You’ll probably have seen CLP referred to as CLP-GHS sometimes, and you may be aware of how GHS is the “mother” standard of CLP in the EU. You may even be aware that REACH also plays a part in GHS in the EU, as per the diagram above.
But exactly which parts of GHS are within CLP, which bits of CLP come from CHIP, and what parts of GHS are covered by REACH?
How does GHS affect CLP?
And how does CLP in the EU interact with other GHS jurisdictions around the world?
I’ll go through each of these questions in turn.
Which parts of CLP come from which other source?
The parts of CLP which come from GHS are:
- Hazard information
- How the classification method works
- How hazard information and other information such as product identifiers and supplier information must be laid out on the label
- Classifications (Hazard Class & Hazard Category) (but some are not used under CLP, see below)
- Signal Words
- Hazard Statements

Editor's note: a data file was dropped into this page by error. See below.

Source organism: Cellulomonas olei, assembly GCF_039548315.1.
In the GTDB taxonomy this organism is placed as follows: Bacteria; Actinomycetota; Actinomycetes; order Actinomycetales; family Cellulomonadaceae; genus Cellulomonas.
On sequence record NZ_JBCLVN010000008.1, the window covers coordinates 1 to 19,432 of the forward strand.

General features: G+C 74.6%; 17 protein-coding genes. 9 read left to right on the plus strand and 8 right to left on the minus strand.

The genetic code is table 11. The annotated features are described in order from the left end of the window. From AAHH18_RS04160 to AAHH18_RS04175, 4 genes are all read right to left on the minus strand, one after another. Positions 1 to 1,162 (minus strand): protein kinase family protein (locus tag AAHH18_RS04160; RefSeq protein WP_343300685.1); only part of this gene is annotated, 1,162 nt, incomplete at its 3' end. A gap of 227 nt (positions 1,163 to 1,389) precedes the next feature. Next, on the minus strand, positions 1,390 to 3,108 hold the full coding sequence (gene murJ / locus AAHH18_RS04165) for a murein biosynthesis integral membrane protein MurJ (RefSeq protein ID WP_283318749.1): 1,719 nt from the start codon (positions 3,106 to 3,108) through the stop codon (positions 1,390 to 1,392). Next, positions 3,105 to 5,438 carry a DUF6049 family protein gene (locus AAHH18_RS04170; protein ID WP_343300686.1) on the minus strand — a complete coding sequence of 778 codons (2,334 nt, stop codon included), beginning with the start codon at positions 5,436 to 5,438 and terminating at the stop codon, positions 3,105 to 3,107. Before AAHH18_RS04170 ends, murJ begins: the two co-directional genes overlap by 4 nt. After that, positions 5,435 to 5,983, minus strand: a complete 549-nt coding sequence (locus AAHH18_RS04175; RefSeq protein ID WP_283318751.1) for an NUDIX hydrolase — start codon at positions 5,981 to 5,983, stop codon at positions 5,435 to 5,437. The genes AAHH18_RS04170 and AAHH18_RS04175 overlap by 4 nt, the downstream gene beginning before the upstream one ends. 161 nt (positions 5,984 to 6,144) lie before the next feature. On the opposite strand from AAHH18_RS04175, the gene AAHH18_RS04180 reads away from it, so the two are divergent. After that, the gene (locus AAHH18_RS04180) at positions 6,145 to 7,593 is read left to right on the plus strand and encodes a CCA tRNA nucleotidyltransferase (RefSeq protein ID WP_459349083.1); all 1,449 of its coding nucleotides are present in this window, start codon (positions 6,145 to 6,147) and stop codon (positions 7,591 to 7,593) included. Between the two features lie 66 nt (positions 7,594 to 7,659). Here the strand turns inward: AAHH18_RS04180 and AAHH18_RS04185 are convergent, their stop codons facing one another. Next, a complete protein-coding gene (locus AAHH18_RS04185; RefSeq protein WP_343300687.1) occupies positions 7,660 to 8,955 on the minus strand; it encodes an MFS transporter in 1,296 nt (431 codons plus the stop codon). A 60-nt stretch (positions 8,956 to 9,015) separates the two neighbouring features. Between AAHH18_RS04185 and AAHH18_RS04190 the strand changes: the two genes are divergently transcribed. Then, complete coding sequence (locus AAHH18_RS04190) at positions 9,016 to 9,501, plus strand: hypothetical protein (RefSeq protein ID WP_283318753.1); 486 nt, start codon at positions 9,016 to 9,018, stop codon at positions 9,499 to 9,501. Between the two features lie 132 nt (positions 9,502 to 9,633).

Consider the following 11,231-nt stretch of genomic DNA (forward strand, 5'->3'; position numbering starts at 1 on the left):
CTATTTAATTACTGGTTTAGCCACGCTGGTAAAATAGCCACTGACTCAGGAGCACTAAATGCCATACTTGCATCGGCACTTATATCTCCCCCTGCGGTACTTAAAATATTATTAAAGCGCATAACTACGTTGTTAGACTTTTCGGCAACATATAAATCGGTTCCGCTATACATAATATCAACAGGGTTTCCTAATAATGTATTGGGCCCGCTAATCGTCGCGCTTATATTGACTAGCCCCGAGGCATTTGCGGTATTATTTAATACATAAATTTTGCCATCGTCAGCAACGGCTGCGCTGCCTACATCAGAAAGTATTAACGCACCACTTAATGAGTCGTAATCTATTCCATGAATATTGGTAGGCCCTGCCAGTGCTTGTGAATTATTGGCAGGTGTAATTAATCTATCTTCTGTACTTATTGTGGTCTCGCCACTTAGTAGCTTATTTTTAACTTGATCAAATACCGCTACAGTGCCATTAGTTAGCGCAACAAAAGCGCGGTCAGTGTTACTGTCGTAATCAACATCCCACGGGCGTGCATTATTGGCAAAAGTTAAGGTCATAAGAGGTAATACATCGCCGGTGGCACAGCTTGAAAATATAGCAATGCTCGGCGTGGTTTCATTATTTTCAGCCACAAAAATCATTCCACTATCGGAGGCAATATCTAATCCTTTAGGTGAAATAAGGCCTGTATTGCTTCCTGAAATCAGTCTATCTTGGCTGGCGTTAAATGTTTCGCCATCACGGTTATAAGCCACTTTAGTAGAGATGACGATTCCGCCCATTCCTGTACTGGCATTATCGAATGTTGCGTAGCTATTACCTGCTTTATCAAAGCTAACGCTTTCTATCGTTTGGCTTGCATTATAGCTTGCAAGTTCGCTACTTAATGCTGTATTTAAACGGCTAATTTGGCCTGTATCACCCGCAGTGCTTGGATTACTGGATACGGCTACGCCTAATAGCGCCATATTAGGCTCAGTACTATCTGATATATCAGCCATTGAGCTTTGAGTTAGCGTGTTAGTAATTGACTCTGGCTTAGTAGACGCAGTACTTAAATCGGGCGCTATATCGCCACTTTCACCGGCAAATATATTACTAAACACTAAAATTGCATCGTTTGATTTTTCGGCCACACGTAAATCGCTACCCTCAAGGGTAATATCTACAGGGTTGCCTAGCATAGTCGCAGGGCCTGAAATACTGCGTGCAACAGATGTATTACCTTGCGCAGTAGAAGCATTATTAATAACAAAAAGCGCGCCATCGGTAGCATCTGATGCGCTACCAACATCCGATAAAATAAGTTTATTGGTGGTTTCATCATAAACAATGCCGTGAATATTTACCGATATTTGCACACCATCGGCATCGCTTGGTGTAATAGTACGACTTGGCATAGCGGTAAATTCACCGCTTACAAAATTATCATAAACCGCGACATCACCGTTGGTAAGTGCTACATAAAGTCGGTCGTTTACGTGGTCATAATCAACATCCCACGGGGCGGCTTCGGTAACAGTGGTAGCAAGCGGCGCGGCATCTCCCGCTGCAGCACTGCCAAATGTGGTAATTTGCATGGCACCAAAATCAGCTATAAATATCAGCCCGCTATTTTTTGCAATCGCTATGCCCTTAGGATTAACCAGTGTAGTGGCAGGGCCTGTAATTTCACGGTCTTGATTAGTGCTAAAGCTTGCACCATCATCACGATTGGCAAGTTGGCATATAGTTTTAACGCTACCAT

- Precautionary Statements
The GHS classification method is also used within CLP:
- Obtain the classification by comparing test data with thresholds (substances, physical hazards of mixtures, mixtures where test data is available) or by comparing the percentages of classified components with different thresholds (health and environmental hazards of mixtures)
- Derive the other hazard information, symbol(s), signal word, hazard statement and precautionary statements for each classification the product holds
- Apply precedence to the hazard information, so that there is no more than 1 instance of each applicable symbol on the label; there are no redundant or confusing hazard statements; and no more than 6 or 7 precautionary statements appear on the label
- Compile the label information for printing
GHS goes on to place the classification, label information and test data in a standard format Safety Data Sheet, but in the EU this is handled under REACH, Annex II.
How hazard information and other information such as product identifiers and supplier information are laid out on the label is adopted into CLP straight from GHS, although CLP does provide for extra supplementary information beyond what GHS publishes.